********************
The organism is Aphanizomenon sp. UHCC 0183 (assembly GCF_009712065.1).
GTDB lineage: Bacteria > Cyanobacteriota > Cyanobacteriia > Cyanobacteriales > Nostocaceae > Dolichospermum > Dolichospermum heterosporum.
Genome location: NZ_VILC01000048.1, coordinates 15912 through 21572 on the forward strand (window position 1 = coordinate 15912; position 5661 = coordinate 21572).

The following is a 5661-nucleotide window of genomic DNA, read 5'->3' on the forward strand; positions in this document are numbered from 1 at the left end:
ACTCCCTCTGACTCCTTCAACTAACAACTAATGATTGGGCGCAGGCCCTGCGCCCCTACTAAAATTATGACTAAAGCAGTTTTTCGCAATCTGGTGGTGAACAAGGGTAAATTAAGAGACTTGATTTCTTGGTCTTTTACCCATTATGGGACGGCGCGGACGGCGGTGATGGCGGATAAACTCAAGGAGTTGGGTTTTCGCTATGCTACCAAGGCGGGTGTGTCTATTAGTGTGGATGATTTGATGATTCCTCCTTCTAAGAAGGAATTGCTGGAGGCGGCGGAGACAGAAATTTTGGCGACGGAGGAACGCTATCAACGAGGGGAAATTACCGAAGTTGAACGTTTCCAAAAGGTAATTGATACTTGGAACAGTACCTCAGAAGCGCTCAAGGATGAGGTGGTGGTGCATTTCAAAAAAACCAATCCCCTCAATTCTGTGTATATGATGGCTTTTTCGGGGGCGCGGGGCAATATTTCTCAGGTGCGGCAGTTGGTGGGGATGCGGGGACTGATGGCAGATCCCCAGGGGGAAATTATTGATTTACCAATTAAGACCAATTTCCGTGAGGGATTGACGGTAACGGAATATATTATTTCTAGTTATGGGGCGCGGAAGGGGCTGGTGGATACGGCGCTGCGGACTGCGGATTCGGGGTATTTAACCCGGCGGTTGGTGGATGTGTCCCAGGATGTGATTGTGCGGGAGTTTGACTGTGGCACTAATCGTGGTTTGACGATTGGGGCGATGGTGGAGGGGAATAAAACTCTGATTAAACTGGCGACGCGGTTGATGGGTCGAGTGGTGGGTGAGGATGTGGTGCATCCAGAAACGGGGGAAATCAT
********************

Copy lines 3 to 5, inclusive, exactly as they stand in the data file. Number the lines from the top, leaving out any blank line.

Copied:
Genome location: NZ_VILC01000048.1, coordinates 15912 through 21572 on the forward strand (window position 1 = coordinate 15912; position 5661 = coordinate 21572).

The following is a 5661-nucleotide window of genomic DNA, read 5'->3' on the forward strand; positions in this document are numbered from 1 at the left end:
ACTCCCTCTGACTCCTTCAACTAACAACTAATGATTGGGCGCAGGCCCTGCGCCCCTACTAAAATTATGACTAAAGCAGTTTTTCGCAATCTGGTGGTGAACAAGGGTAAATTAAGAGACTTGATTTCTTGGTCTTTTACCCATTATGGGACGGCGCGGACGGCGGTGATGGCGGATAAACTCAAGGAGTTGGGTTTTCGCTATGCTACCAAGGCGGGTGTGTCTATTAGTGTGGATGATTTGATGATTCCTCCTTCTAAGAAGGAATTGCTGGAGGCGGCGGAGACAGAAATTTTGGCGACGGAGGAACGCTATCAACGAGGGGAAATTACCGAAGTTGAACGTTTCCAAAAGGTAATTGATACTTGGAACAGTACCTCAGAAGCGCTCAAGGATGAGGTGGTGGTGCATTTCAAAAAAACCAATCCCCTCAATTCTGTGTATATGATGGCTTTTTCGGGGGCGCGGGGCAATATTTCTCAGGTGCGGCAGTTGGTGGGGATGCGGGGACTGATGGCAGATCCCCAGGGGGAAATTATTGATTTACCAATTAAGACCAATTTCCGTGAGGGATTGACGGTAACGGAATATATTATTTCTAGTTATGGGGCGCGGAAGGGGCTGGTGGATACGGCGCTGCGGACTGCGGATTCGGGGTATTTAACCCGGCGGTTGGTGGATGTGTCCCAGGATGTGATTGTGCGGGAGTTTGACTGTGGCACTAATCGTGGTTTGACGATTGGGGCGATGGTGGAGGGGAATAAAACTCTGATTAAACTGGCGACGCGGTTGATGGGTCGAGTGGTGGGTGAGGATGTGGTGCATCCAGAAACGGGGGAAATCAT